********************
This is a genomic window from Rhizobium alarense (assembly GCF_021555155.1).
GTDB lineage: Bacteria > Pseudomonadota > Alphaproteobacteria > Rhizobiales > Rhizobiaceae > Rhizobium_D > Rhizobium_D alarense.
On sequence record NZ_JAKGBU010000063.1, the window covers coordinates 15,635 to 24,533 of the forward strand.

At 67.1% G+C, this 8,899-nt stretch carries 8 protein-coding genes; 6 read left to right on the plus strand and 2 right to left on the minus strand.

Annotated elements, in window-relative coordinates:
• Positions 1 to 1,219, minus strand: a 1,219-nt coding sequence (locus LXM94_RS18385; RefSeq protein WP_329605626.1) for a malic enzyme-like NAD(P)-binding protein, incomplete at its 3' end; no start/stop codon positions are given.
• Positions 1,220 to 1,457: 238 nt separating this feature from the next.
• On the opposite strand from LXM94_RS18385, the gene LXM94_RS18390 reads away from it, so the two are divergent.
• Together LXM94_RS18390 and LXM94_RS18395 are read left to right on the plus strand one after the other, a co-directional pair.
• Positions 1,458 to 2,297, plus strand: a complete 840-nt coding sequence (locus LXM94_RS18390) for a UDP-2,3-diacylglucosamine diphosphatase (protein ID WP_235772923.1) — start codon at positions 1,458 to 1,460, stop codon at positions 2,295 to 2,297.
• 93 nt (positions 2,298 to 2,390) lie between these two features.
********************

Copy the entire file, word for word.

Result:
This is a genomic window from Rhizobium alarense (assembly GCF_021555155.1).
GTDB lineage: Bacteria > Pseudomonadota > Alphaproteobacteria > Rhizobiales > Rhizobiaceae > Rhizobium_D > Rhizobium_D alarense.
On sequence record NZ_JAKGBU010000063.1, the window covers coordinates 15,635 to 24,533 of the forward strand.

At 67.1% G+C, this 8,899-nt stretch carries 8 protein-coding genes; 6 read left to right on the plus strand and 2 right to left on the minus strand.

Annotated elements, in window-relative coordinates:
• Positions 1 to 1,219, minus strand: a 1,219-nt coding sequence (locus LXM94_RS18385; RefSeq protein WP_329605626.1) for a malic enzyme-like NAD(P)-binding protein, incomplete at its 3' end; no start/stop codon positions are given.
• Positions 1,220 to 1,457: 238 nt separating this feature from the next.
• On the opposite strand from LXM94_RS18385, the gene LXM94_RS18390 reads away from it, so the two are divergent.
• Together LXM94_RS18390 and LXM94_RS18395 are read left to right on the plus strand one after the other, a co-directional pair.
• Positions 1,458 to 2,297, plus strand: a complete 840-nt coding sequence (locus LXM94_RS18390) for a UDP-2,3-diacylglucosamine diphosphatase (protein ID WP_235772923.1) — start codon at positions 1,458 to 1,460, stop codon at positions 2,295 to 2,297.
• 93 nt (positions 2,298 to 2,390) lie between these two features.